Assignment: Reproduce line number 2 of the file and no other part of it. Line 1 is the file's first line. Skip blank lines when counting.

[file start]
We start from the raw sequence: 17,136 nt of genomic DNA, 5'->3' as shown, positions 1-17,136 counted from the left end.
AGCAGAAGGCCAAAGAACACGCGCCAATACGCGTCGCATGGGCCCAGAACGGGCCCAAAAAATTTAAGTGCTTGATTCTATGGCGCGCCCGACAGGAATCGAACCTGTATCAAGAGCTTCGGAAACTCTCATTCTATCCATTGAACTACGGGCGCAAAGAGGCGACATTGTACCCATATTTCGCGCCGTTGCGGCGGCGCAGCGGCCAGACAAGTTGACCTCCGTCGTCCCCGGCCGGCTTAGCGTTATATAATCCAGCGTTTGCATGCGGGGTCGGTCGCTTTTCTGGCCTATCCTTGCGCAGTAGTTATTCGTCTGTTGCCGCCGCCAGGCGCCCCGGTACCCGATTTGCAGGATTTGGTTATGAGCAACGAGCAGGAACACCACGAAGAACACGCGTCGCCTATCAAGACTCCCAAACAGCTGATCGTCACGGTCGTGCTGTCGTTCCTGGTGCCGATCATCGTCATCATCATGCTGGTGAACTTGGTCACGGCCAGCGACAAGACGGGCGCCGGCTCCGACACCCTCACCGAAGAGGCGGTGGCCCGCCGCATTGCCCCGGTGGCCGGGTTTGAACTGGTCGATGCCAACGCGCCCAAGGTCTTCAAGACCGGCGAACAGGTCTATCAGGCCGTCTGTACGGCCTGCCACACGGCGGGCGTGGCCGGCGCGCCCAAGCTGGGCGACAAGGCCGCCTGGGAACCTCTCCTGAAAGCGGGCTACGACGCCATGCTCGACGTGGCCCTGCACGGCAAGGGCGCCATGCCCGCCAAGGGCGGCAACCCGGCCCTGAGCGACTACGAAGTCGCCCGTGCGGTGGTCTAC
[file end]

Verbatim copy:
AGCAGAAGGCCAAAGAACACGCGCCAATACGCGTCGCATGGGCCCAGAACGGGCCCAAAAAATTTAAGTGCTTGATTCTATGGCGCGCCCGACAGGAATCGAACCTGTATCAAGAGCTTCGGAAACTCTCATTCTATCCATTGAACTACGGGCGCAAAGAGGCGACATTGTACCCATATTTCGCGCCGTTGCGGCGGCGCAGCGGCCAGACAAGTTGACCTCCGTCGTCCCCGGCCGGCTTAGCGTTATATAATCCAGCGTTTGCATGCGGGGTCGGTCGCTTTTCTGGCCTATCCTTGCGCAGTAGTTATTCGTCTGTTGCCGCCGCCAGGCGCCCCGGTACCCGATTTGCAGGATTTGGTTATGAGCAACGAGCAGGAACACCACGAAGAACACGCGTCGCCTATCAAGACTCCCAAACAGCTGATCGTCACGGTCGTGCTGTCGTTCCTGGTGCCGATCATCGTCATCATCATGCTGGTGAACTTGGTCACGGCCAGCGACAAGACGGGCGCCGGCTCCGACACCCTCACCGAAGAGGCGGTGGCCCGCCGCATTGCCCCGGTGGCCGGGTTTGAACTGGTCGATGCCAACGCGCCCAAGGTCTTCAAGACCGGCGAACAGGTCTATCAGGCCGTCTGTACGGCCTGCCACACGGCGGGCGTGGCCGGCGCGCCCAAGCTGGGCGACAAGGCCGCCTGGGAACCTCTCCTGAAAGCGGGCTACGACGCCATGCTCGACGTGGCCCTGCACGGCAAGGGCGCCATGCCCGCCAAGGGCGGCAACCCGGCCCTGAGCGACTACGAAGTCGCCCGTGCGGTGGTCTAC